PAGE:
Cardinal Peter Kodwo Appiah Turkson, President of the Pontifical Council for Justice and Peace has described human trafficking as a modern slavery and "one of the worst forms of human exploitation."
Addressing an international conference on combating human trafficking in the Vatican on 8th May 2012, Cardinal Turkson said: “In spite of the engagement of the international community and the efforts of part of civil society, this very sad phenomenon continues to victimize millions.”
While stressing the importance of national and international laws in fighting human trafficking, Cardinal Turkson said they were not enough.
"As we all know, men, women and children live every day in conditions approximating slavery. They are bought and sold like commodities,” Cardinal Turkson said. “Their inherent dignity is degraded by unscrupulous criminals who fill their pockets by this trafficking and exploitation.”
He urged all to ask themselves why human trafficking continues in the modern society. “How is this possible? The answer is that, while necessary, national laws and international agreements alone cannot overcome these evils afflicting humanity. The promotion of human rights is a task which requires the conversion of hearts, above all else."
Cardinal Turkson called for a holistic approach to combating human trafficking. “The efforts to effectively protect victims and prosecute traffickers, with a strong emphasis on prevention, need to be supplemented by a holistic approach. A major component must be educating the population in an authentic manner, especially the most vulnerable groups,” he said.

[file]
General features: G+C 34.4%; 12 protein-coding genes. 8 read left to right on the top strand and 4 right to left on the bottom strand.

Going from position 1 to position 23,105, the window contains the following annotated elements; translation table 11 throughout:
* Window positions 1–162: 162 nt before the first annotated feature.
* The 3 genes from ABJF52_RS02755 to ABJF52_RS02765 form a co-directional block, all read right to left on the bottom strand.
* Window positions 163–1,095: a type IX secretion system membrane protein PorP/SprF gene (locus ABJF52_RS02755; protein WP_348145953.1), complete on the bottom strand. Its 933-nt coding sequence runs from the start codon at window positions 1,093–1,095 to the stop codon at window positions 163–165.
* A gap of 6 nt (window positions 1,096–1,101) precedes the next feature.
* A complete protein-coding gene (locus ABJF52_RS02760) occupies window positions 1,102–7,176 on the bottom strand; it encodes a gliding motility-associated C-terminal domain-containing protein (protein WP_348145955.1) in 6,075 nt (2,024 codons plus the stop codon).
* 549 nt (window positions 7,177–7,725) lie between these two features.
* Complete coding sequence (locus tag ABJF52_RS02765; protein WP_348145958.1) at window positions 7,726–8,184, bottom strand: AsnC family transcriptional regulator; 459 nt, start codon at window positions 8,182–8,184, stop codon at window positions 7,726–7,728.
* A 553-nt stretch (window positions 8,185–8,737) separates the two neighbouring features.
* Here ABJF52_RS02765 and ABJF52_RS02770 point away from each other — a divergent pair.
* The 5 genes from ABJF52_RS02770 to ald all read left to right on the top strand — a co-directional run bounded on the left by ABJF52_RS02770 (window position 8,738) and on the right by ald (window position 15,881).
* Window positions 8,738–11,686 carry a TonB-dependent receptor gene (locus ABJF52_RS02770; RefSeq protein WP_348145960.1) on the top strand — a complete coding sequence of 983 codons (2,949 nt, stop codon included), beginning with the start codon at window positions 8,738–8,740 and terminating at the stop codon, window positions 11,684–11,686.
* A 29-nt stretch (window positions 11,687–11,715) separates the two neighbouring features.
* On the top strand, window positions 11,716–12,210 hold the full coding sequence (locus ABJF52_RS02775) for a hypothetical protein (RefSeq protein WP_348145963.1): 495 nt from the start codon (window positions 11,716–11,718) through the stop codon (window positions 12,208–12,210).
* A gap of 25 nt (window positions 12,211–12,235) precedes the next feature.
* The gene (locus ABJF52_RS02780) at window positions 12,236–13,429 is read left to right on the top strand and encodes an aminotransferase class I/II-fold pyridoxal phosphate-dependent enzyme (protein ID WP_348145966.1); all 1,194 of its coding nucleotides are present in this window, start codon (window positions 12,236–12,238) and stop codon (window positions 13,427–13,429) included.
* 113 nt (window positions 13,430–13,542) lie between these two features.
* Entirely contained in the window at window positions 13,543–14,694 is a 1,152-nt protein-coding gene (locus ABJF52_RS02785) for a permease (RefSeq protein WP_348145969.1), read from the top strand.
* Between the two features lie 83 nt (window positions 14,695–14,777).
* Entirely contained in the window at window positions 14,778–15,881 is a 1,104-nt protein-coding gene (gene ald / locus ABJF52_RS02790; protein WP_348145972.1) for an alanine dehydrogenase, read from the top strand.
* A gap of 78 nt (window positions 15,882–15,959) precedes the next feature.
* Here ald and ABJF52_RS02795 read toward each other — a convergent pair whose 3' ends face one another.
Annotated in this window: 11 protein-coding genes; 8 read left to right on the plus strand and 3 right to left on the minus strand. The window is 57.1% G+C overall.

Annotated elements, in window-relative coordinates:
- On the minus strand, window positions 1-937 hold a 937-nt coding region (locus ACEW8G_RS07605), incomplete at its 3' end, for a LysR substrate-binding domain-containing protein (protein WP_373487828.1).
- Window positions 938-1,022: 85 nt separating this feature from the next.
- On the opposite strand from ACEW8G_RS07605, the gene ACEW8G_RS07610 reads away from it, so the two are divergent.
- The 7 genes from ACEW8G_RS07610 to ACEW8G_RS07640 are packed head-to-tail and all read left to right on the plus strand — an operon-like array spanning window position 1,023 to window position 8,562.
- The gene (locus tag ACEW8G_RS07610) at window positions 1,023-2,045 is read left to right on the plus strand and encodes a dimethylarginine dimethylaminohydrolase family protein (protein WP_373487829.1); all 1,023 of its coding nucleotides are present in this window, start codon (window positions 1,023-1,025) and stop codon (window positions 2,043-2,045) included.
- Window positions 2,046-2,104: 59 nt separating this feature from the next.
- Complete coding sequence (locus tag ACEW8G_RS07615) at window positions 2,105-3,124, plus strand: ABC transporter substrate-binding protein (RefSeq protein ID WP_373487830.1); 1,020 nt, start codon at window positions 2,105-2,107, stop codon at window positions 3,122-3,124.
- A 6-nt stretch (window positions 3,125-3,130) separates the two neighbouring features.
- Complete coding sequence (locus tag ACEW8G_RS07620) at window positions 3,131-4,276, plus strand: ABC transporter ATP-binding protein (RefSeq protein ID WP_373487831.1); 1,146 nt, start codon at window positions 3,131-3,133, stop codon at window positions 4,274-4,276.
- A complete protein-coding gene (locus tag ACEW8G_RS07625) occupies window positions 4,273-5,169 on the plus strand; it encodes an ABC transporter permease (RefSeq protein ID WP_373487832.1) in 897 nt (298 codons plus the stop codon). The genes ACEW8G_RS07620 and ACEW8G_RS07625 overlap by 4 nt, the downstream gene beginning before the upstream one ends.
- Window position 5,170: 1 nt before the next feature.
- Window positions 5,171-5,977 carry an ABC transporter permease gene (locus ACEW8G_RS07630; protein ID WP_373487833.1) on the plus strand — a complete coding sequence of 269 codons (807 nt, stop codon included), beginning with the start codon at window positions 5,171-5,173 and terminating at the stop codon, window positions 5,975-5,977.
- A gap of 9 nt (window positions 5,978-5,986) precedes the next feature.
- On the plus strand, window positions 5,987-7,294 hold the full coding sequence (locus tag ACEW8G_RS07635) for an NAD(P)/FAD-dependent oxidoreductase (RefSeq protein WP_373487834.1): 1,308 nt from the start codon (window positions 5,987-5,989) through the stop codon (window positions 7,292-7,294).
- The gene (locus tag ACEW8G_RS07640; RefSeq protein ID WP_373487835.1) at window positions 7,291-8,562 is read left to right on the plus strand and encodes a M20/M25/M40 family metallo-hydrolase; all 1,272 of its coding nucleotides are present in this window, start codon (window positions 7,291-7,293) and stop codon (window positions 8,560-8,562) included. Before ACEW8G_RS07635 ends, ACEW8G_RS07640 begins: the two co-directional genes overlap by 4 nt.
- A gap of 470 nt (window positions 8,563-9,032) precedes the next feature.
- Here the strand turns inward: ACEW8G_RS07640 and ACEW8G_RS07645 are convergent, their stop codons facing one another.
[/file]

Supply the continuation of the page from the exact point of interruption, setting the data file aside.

He urged the authorities to pay special attention to victims by not only freeing them from exploitation, but also accompanying them on the path of rehabilitation and reintegration.
Cardinal Turkson appealed to all people to work towards “creating a fairer international social order, so that poverty and underdevelopment cease to provide opportunities for traffickers to find their victims.”
An English girl, who was forced into prostitution in Italy, was among the key speakers at the conference.
Detective Inspector Kevin Hyland from Metropolitan Police Service, who addressed the conference said: “The trafficking of human beings by its very nature operates across the globe and involves the most serious exploitation of human rights. Those who are trafficked are often tricked, deceived, subjected to threats of violence or targeted due to their vulnerability.
“There are many people around the world doing a great deal to support victims and assist the authorities to bring traffickers to justice, the Catholic Church is particularly active in this area.”
The conference was hosted by the Pontifical Justice and Peace Council and the Catholic Bishops Conference of England and Wales.
It brought British police and crime experts together with bishops, priests and women religious working in the fields of prevention, pastoral support and reintegration of trafficked victims.
By Stephen Ogongo Ongong’a